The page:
Another patient of Dr. Ganz’s, Karen Huner, credits her with diagnosing and treating the hypothyroidism that was causing exhaustion and headaches months after she was cured of breast cancer. Other doctors had told her that the symptoms were effects of chemotherapy and that she should “just get used to it,” said Ms. Huner, a 44-year-old yoga and pilates instructor. In fact, she added, it was the radiation she received that probably disrupted her thyroid function.

She recently developed lymphodema, the painful swelling and water retention that can happen in the arm where lymph nodes were removed.

“My lymphodema doctor said to me, ‘Be happy you’re alive,’ ” Ms. Huner said. “I almost strangled her.”

The potential side effects of radiation and chemotherapy have been known for years, especially among survivors of childhood cancers. But the big push for awareness and support followed a strongly worded report in 2005 from the Institute of Medicine, part of the National Academy of Sciences.

“The transition from active treatment to post-treatment care is critical to long-term health,” it concluded. “If care is not planned and coordinated, cancer survivors are left without knowledge of their heightened risks and a follow-up plan of action.” Insurers, it added, “should recognize survivorship care as an essential part of cancer care.”

Another problem is that survivors may shy away from doctors, and not just because of the cost. Dr. Anna T. Meadows, a pediatric oncologist who directs the survivors’ program at the Children’s Hospital of Philadelphia, said people who got their diagnoses as children or teenagers were often wary of care that would force them to revisit a painful part of their past. These survivors do not necessarily need a cancer specialist for routine checkups and screening, she said, but rather someone who understands their previous treatment and its risks.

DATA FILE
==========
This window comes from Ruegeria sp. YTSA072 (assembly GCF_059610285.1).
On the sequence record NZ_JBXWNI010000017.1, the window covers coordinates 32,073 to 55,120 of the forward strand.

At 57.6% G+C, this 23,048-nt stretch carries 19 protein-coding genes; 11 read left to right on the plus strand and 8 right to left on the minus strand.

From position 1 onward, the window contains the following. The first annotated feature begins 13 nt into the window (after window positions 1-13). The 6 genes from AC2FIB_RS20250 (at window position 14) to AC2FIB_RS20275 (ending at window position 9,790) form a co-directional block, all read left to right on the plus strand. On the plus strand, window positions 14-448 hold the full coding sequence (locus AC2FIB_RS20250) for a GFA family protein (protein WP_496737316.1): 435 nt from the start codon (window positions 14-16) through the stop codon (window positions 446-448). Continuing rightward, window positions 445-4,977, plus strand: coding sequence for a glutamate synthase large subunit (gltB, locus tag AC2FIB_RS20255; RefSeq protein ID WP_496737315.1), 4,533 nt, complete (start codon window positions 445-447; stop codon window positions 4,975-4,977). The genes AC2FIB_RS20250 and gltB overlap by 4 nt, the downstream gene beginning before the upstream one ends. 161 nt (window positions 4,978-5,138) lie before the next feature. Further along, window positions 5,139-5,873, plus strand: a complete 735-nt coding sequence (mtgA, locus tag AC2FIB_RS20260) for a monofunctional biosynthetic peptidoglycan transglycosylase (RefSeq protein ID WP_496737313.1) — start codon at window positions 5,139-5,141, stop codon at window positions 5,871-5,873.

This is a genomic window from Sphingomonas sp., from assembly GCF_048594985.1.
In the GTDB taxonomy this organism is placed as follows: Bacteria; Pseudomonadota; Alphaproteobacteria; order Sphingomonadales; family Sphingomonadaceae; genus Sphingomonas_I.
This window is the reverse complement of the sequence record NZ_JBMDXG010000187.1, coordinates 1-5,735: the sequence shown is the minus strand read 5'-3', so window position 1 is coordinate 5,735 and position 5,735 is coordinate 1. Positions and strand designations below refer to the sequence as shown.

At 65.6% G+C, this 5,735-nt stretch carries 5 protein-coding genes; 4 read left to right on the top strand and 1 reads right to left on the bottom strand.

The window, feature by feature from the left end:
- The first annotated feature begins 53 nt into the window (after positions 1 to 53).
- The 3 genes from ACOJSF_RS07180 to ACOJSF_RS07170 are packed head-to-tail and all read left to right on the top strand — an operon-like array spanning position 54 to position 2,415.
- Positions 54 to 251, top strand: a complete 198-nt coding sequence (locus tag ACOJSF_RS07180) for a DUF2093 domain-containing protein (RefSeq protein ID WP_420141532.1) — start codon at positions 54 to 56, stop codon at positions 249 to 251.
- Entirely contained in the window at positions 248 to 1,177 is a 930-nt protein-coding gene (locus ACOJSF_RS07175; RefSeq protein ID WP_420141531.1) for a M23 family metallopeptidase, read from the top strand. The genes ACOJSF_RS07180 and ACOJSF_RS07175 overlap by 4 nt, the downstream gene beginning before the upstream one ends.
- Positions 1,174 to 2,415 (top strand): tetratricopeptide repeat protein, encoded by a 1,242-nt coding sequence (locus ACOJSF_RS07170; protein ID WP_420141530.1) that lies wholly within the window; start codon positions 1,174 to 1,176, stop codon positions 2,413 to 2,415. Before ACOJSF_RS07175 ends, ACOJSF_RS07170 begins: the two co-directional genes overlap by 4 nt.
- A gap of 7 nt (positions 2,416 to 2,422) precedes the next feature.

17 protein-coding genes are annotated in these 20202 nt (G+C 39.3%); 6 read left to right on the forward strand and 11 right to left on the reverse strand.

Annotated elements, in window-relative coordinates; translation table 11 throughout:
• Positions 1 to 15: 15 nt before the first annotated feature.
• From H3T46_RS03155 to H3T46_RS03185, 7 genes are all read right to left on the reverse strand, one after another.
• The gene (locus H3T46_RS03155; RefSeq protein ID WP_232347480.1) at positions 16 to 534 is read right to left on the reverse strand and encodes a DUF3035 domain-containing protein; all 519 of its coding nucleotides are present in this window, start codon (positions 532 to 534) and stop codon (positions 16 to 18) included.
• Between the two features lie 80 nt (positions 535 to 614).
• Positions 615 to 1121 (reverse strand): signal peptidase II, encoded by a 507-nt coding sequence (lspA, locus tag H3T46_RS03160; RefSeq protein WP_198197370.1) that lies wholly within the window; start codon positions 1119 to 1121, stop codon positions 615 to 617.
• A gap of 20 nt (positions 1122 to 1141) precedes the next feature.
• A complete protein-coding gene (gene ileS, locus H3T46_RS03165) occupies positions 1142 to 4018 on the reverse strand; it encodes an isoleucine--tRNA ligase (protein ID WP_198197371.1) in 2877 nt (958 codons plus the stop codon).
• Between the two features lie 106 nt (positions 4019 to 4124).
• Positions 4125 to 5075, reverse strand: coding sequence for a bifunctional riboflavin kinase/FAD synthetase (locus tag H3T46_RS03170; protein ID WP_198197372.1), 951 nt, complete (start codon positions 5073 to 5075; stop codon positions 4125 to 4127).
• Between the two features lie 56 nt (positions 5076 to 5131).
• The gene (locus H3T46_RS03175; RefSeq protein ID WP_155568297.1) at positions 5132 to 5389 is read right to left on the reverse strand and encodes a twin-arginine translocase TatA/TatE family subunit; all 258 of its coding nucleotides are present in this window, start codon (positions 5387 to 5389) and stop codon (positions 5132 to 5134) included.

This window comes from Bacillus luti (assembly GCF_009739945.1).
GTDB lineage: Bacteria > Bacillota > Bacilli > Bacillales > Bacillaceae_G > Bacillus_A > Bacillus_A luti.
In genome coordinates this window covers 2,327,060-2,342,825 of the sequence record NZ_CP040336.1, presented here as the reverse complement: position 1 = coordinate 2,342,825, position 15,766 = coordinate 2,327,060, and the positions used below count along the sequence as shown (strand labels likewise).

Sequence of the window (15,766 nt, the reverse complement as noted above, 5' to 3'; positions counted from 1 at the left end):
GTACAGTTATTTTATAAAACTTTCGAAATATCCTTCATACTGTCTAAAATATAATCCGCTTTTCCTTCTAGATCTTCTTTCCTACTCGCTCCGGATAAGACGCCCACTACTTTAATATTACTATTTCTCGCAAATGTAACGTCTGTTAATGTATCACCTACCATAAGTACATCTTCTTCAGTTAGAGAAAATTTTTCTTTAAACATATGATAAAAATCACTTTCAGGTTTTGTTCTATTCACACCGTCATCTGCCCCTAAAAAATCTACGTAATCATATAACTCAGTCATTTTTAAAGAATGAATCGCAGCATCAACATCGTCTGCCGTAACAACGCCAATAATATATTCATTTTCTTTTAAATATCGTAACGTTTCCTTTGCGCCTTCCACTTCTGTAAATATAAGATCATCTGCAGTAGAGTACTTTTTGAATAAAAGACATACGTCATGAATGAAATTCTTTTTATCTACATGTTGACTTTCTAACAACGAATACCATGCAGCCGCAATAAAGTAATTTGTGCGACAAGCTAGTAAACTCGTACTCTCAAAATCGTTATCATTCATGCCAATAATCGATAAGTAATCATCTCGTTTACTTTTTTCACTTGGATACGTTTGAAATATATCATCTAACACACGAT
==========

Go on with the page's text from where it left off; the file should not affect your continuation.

“A lot of cancer survivors have nothing wrong with them,” Dr. Meadows said. “But what is important is for anybody who’s had cancer is to know what treatment they received and what it’s likely to lead to in the future.” The program is adding two primary care doctors to encourage follow-up visits.

In the largest study so far of survivors of childhood or adolescent cancer, published last October in The New England Journal of Medicine, researchers documented a high rate of illness because of chronic conditions caused by life-saving treatments. The study tracked the health of nearly 10,400 adults now in their 20s, 30s and 40s who were treated for cancer between 1970 and 1986.

More than 62 percent of those survivors had at least one chronic condition; nearly 28 percent had a severe or life-threatening one. The survivors were more than three times as likely as their siblings to have a chronic health condition, and women were at greater risk than men. Survivors of bone tumors, central nervous system tumors and Hodgkin’s disease had the highest risk of a serious chronic condition.

The good news is that almost 80 percent of children and teenagers who get diagnoses of cancer today become long-term survivors. Moreover, treatments have changed to minimize the risks; the lowest effective doses of drugs and radiation are used.

“The silver lining of this is that we know what to expect a reasonable amount of the time,” said Dr. Kevin C. Oeffinger of Sloan-Kettering, a lead author of the report. While young cancer patients are more vulnerable to damage because their organs are still growing, Dr. Oeffinger said, the study has obvious implications for adults.

Age and type of treatment play a huge role in the experience of cancer survivors, several experts said. Many experience no side effects at all. Others, especially women of child-bearing age, face infertility and early menopause.